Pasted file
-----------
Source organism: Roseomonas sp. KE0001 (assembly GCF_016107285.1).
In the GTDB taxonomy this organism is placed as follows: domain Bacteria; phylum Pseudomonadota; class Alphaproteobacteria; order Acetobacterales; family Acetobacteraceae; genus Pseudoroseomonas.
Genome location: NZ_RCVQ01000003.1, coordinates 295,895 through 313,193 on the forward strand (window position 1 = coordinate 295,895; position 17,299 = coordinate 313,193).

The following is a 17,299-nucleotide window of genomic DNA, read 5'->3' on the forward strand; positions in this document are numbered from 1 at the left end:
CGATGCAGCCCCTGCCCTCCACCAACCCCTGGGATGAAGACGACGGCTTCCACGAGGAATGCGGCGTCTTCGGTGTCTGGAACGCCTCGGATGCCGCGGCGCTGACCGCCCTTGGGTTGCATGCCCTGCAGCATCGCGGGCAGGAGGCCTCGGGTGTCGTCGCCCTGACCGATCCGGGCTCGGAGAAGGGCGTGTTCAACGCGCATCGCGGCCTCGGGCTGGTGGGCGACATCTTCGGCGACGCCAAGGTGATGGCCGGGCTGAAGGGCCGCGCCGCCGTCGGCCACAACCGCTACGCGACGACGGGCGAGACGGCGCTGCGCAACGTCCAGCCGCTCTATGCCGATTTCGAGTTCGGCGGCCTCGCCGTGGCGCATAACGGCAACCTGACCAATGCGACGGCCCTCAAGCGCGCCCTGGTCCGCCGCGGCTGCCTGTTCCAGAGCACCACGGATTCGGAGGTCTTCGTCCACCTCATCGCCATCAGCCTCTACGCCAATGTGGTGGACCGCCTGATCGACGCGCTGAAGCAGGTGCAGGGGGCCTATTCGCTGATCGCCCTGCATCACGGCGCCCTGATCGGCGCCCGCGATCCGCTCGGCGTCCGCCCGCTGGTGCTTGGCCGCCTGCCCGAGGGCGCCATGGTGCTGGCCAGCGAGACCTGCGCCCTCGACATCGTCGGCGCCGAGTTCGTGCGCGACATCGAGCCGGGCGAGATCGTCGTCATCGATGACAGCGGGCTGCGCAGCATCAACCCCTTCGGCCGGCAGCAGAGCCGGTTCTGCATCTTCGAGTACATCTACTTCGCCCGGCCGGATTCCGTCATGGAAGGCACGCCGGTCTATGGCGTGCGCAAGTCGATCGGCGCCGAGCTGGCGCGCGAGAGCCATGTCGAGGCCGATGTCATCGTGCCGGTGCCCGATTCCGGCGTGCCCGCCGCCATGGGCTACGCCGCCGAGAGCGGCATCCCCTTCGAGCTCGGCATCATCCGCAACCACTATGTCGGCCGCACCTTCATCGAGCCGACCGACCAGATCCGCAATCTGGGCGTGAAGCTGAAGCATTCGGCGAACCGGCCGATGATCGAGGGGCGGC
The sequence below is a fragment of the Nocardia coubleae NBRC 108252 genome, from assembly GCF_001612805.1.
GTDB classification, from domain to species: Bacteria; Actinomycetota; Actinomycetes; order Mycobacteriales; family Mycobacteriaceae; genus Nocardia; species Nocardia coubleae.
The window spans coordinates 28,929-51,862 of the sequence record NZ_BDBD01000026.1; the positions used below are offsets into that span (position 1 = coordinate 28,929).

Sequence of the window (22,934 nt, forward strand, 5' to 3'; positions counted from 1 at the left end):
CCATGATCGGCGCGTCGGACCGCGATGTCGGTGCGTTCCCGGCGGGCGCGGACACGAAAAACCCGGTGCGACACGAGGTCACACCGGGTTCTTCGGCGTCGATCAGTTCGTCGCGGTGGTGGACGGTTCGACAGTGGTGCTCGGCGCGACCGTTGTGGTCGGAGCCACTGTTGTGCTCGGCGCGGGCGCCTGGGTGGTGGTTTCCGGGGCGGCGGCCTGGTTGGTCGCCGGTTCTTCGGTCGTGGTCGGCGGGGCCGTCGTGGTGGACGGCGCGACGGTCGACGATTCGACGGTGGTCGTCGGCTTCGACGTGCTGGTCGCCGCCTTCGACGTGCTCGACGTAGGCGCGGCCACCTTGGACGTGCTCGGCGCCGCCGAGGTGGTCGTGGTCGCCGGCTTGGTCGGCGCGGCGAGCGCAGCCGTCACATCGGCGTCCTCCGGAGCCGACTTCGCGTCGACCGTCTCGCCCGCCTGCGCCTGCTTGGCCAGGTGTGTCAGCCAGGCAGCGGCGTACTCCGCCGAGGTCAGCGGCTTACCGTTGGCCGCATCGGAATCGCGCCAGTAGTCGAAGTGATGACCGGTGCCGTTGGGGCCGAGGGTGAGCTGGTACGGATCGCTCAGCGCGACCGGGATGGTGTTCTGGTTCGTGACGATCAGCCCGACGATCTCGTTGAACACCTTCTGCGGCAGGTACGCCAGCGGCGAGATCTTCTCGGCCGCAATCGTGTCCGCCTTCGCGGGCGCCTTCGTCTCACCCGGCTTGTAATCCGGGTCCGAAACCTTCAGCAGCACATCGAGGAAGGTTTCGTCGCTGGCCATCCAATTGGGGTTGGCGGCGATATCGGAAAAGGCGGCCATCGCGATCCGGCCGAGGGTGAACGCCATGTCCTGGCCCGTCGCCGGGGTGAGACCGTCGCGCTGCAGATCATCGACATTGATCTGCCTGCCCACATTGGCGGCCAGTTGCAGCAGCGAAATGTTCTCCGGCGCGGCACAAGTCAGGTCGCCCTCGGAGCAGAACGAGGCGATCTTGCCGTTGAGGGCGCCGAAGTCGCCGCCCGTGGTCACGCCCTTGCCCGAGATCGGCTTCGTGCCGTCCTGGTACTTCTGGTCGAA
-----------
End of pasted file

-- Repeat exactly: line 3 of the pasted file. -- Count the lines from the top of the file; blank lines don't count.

Genome location: NZ_RCVQ01000003.1, coordinates 295,895 through 313,193 on the forward strand (window position 1 = coordinate 295,895; position 17,299 = coordinate 313,193).